When I checked in I am never sure of the procedure. Luckily there was another guy who knew some English and could tell me where address and name should go on the paper. After you fill it out they bring you to your room. It is huge. I added a picture below (last picture). You usually don't get a key for the room as there are no locks on the sliding doors. The room is big (14 tatami mat size). Big enough for two. Not sure if I am sharing. I guess I will find out later. I found the washing machine and did a load of wash. I then went exploring. The whole place is very large and looks like they have dorms for bus tours. While exploring, I found a beautiful pond with huge coy fish. One of the staff came by and showed me where the fish food was. I took a small hand full of pellets and started to feed them one at a time. She put down the bundle of flowers she was carrying, and showed me how to take a large handful and throw it all in at once. What a feeding frenzy.  She showed me the temple and indicated chanting is at 6 pm (I think) which I think the other woman said supper was at 6. Oh well, time will tell what is happening at 6 pm. I am sure some one will come rescue the poor gaigen if I am in the wrong place at the wrong time.
The cherry blossoms from my window are just wonderful. They are in full bloom. Truly beautiful. I now know why Dara said you must stay at temple 26. For sure, a must place to stay when doing the 88 temples.
I had a nice bath, which was a large onsen type bathing area. I was amazed at some of the stories. One guy has done it 20 times, 10 by car and 10 walking. Two other guys who are walking together, have many bandages on their feet and toes, as well as, knees and back. When I told them I don't have enough time to walk it all, they said it was OK to use train and bus the first time. Everyone does the pilgrimage their own way. My blister is healing well and after soaking it in the hot onsen, I added a new layer of liquid "new skin", which has really done the trick for me. I showed the guy with lots of tape on his toes my toe socks and he appreciated me giving him the advice.
So around 5:55 pm there was lots of commotion going on and was going to check out the prayers in my yukata. I saw everyone else with their white ohenro jacket on, so quickly changed. It was packed. While we waited for the monk to arrive the guy next to me struck up a conversation in English. He said his group was a walking group, however, at the end of each day a bus took them to where they are staying and then the next morning back to where they left off. He said they were impressed I wanted to come to prayer session with my plastic heart sutra card (written in the alphabet instead of Japanese) in hand. After the chanting or prayers the monk gives a talk. It must have been funny as people were laughing. He did mention osettai a few times.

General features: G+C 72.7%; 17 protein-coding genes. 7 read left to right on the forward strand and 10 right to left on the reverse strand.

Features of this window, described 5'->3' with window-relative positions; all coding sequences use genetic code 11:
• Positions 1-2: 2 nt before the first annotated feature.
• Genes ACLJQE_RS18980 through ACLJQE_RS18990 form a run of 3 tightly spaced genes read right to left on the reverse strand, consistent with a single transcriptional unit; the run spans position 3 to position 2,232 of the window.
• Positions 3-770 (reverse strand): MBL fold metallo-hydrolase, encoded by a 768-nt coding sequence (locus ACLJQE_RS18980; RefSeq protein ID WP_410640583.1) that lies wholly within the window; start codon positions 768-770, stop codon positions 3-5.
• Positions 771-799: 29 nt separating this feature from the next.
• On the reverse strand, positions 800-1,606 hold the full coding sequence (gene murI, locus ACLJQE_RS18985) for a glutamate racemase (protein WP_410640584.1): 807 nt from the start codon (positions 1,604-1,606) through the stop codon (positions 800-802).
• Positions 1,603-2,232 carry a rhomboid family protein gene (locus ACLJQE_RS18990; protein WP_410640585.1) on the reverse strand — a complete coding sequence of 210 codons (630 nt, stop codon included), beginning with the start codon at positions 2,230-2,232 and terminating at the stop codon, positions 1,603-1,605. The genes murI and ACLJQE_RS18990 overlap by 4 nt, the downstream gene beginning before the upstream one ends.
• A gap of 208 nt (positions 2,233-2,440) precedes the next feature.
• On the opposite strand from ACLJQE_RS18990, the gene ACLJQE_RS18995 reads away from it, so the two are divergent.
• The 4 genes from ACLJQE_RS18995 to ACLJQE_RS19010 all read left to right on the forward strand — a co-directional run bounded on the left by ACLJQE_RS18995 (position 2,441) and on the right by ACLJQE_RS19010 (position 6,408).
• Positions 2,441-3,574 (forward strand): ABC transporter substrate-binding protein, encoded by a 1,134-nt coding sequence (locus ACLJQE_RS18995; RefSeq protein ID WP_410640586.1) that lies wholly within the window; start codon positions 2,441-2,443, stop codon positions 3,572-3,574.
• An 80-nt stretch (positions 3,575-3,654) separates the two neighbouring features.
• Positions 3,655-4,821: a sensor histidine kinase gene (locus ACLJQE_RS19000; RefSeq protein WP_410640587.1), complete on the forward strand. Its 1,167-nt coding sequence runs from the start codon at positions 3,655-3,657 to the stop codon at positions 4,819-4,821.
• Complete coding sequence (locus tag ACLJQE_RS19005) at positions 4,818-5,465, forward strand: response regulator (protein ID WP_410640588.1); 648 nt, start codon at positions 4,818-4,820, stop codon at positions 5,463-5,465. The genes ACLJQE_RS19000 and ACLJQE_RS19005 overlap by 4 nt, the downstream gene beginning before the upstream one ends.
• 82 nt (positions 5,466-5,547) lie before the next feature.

After prayers, I followed the group to supper. I didn't know where to sit, so hung back til no one gave me directions, so just took a spot at a table with fellow ohenros, once the big tour group settled in.
Just as supper was starting this woman came and handed me the cordless phone. I answered and it was Kayoko calling to say she picked up her hat OK and thanked me for rescuing it. I was truly amazed she was able to contact me. I guess since I was the only one foreigner it was easy for them to locate me during supper. She said she could only answer my email in Japanese, not in English, so she wanted me to know she was happy she was reunited with her black floppy hat. I was surprised, glad and relieved I was able to get it back to her, so she could proudly wear it for the rest of her pilgrimage. 
Supper was interesting as usual. Had sashimi again. One man asked if I eat sashimi in Canada and I said no, but it is so different, fresh and tasty here in Japan. There was tempura, pickles, grilled tuna (I think), noodle soup, egg pudding, different veggies. All very tasty.
I asked if there were prayers in the morning and was told no morning practice. I think breakfast is at 6:30 am. Time to sign off  and post. Another interesting and delightful day.

1 comment:

  1. My friends look well and keeping things in order. I will look to stay in 26 when I return next year.